h a l f b a k e r y
Expensive, difficult, slightly dangerous, not particularly effective... I'm on a roll.
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Nowadays, with all my electronic media gadgets, I rarely buy a newspaper, but when I do I often remove and leave behind the irrelevant sections of the newspaper pages I don't want. Still ending up with a lot of stuff I don't want to see in my newspaper copy.
How about having a printing facility at
newsagents where you can purchase your personal copy of X Times, X Herald, X Tribune or what ever name you want for your paper. Replace the X with your name, your pet's name or whatever name you wish.
To reduce the time for waiting the printing process to finish your copy you could pre-purchase your copy by using text message or the Internet to purchase your copy.
By ordering via the Internet you could be your own editor and say what pages or advertising you want.
You could compile the news and articles from different sources. Helsingin Sanomat, Sydney Morning Herald and some computer magazine in my case. And I miss those pictorial crosswords from Finland, my old country. Also getting some random stories based on your interests.
You could opt out having ads at all but then you would pay more as ads do subsidize the price of newspaper.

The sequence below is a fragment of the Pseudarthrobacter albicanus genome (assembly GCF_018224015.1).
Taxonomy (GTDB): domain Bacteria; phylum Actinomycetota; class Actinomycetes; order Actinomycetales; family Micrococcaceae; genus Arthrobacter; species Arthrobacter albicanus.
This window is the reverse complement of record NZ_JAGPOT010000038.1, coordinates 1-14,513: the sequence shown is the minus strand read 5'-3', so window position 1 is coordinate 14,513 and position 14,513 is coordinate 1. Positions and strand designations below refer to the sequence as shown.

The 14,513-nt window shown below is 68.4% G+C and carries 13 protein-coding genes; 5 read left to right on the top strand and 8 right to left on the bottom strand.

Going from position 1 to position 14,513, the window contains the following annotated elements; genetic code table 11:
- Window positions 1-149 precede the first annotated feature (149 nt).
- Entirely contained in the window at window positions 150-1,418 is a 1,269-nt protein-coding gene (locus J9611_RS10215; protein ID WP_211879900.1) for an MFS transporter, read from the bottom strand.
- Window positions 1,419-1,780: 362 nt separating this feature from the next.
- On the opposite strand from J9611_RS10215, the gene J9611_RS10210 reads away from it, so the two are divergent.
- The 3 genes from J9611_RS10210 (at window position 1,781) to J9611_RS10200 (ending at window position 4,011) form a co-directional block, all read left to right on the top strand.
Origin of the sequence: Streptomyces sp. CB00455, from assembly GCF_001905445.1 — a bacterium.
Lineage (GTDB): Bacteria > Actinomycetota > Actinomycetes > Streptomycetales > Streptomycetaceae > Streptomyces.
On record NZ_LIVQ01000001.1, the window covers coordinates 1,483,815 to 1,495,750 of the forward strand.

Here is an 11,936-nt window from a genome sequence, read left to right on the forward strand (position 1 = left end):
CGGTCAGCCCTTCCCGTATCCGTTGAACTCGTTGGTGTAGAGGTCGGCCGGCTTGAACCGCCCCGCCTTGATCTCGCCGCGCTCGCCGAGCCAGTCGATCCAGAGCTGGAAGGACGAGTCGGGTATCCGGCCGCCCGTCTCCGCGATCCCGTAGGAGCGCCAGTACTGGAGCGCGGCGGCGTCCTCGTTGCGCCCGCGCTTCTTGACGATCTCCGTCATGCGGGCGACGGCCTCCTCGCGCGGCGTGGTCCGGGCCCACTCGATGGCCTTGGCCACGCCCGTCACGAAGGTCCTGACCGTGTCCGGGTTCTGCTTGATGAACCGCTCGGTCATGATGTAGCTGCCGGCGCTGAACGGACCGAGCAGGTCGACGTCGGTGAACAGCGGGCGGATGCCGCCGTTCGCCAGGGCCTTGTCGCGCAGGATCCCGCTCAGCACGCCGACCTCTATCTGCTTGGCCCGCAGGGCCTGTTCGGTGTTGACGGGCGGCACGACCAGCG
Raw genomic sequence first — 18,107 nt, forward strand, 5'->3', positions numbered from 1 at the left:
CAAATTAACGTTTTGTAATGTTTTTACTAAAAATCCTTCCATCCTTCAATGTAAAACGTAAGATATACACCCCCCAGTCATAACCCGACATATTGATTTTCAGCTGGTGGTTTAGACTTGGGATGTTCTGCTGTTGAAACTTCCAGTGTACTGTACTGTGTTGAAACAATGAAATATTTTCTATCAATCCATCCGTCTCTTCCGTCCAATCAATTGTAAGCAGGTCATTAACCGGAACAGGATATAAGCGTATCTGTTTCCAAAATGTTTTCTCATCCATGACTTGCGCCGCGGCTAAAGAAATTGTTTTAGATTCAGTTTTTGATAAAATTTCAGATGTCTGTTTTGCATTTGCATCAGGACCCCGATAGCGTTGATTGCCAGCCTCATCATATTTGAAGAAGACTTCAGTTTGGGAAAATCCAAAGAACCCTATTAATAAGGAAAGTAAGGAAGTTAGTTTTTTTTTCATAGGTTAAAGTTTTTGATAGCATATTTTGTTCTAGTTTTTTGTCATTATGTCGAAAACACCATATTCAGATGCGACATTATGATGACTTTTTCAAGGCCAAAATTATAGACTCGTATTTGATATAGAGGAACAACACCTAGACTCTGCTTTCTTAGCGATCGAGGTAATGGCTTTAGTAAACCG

Reducing usage of paper would be substantial and lots of trees would be saved.
In Philip K. Dick's Ubiq [jutta, Oct 14 2007]
[xenzag, Oct 14 2007]
Evolving Personalized Information Construct [xenzag, Oct 14 2007]
||A lot of science-fiction stories have these; I've linked to the technovelgy entry, which goes back to 1961.
||The most recent piece of fiction that I personally came across it in used the varying selections as a bit of a plot point - two people both buy custom papers, and one of them has access to, and is interested in, information that's a lot deeper than the other, suggesting that she's of higher status than is known at that point. (Does that sound familiar to anyone? Embarassingly, I don't remember author, title, or rest of the plot.)
||At first, I was going to ask how do you edit/compile something, if you don't know what the content is? - but having thought about it, there are some bits that I enjoy from various papers, that would be nice to bring together in a single spread.
||I think this would work nicely online. A page that you could configure to aggregate various news pages, rss feeds and blogs and shove it all into a single, long, scrollable page. I'm quite sure there would be legal as well as technical issues with this.